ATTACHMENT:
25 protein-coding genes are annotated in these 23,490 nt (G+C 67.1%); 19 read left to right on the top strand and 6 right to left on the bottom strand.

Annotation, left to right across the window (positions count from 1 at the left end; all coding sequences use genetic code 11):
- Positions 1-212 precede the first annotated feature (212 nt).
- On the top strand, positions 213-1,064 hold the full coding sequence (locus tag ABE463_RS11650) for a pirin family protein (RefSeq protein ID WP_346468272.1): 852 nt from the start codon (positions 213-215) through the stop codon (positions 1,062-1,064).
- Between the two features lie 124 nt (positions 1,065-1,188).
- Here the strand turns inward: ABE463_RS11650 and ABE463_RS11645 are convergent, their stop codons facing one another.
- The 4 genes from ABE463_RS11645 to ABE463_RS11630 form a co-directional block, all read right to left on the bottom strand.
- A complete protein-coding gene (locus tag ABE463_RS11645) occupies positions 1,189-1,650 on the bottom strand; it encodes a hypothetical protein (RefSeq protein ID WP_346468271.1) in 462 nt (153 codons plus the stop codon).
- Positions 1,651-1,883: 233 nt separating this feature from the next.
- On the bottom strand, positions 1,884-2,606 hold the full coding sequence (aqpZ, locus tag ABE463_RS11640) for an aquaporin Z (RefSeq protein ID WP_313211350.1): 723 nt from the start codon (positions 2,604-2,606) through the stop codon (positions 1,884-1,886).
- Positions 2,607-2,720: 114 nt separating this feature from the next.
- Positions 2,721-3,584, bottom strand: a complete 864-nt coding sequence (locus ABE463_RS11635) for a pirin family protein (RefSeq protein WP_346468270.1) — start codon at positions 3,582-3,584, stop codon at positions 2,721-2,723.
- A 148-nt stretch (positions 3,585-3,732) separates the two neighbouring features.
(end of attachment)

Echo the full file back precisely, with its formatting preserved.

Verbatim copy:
25 protein-coding genes are annotated in these 23,490 nt (G+C 67.1%); 19 read left to right on the top strand and 6 right to left on the bottom strand.

Annotation, left to right across the window (positions count from 1 at the left end; all coding sequences use genetic code 11):
- Positions 1-212 precede the first annotated feature (212 nt).
- On the top strand, positions 213-1,064 hold the full coding sequence (locus tag ABE463_RS11650) for a pirin family protein (RefSeq protein ID WP_346468272.1): 852 nt from the start codon (positions 213-215) through the stop codon (positions 1,062-1,064).
- Between the two features lie 124 nt (positions 1,065-1,188).
- Here the strand turns inward: ABE463_RS11650 and ABE463_RS11645 are convergent, their stop codons facing one another.
- The 4 genes from ABE463_RS11645 to ABE463_RS11630 form a co-directional block, all read right to left on the bottom strand.
- A complete protein-coding gene (locus tag ABE463_RS11645) occupies positions 1,189-1,650 on the bottom strand; it encodes a hypothetical protein (RefSeq protein ID WP_346468271.1) in 462 nt (153 codons plus the stop codon).
- Positions 1,651-1,883: 233 nt separating this feature from the next.
- On the bottom strand, positions 1,884-2,606 hold the full coding sequence (aqpZ, locus tag ABE463_RS11640) for an aquaporin Z (RefSeq protein ID WP_313211350.1): 723 nt from the start codon (positions 2,604-2,606) through the stop codon (positions 1,884-1,886).
- Positions 2,607-2,720: 114 nt separating this feature from the next.
- Positions 2,721-3,584, bottom strand: a complete 864-nt coding sequence (locus ABE463_RS11635) for a pirin family protein (RefSeq protein WP_346468270.1) — start codon at positions 3,582-3,584, stop codon at positions 2,721-2,723.
- A 148-nt stretch (positions 3,585-3,732) separates the two neighbouring features.